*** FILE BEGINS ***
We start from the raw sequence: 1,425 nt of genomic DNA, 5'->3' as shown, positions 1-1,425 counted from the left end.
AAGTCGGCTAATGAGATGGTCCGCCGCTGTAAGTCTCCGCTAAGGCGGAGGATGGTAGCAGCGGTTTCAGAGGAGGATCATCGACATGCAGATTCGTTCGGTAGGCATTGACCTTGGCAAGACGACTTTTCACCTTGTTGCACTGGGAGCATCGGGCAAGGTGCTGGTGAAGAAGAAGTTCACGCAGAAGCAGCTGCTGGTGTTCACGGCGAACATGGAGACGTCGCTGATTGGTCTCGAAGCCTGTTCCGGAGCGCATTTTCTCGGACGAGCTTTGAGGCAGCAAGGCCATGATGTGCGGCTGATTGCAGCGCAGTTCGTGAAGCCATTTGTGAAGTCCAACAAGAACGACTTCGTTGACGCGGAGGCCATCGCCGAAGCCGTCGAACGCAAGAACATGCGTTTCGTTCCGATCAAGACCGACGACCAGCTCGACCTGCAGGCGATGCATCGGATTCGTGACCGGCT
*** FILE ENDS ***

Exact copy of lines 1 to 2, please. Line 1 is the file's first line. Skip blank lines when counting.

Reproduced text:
We start from the raw sequence: 1,425 nt of genomic DNA, 5'->3' as shown, positions 1-1,425 counted from the left end.
AAGTCGGCTAATGAGATGGTCCGCCGCTGTAAGTCTCCGCTAAGGCGGAGGATGGTAGCAGCGGTTTCAGAGGAGGATCATCGACATGCAGATTCGTTCGGTAGGCATTGACCTTGGCAAGACGACTTTTCACCTTGTTGCACTGGGAGCATCGGGCAAGGTGCTGGTGAAGAAGAAGTTCACGCAGAAGCAGCTGCTGGTGTTCACGGCGAACATGGAGACGTCGCTGATTGGTCTCGAAGCCTGTTCCGGAGCGCATTTTCTCGGACGAGCTTTGAGGCAGCAAGGCCATGATGTGCGGCTGATTGCAGCGCAGTTCGTGAAGCCATTTGTGAAGTCCAACAAGAACGACTTCGTTGACGCGGAGGCCATCGCCGAAGCCGTCGAACGCAAGAACATGCGTTTCGTTCCGATCAAGACCGACGACCAGCTCGACCTGCAGGCGATGCATCGGATTCGTGACCGGCT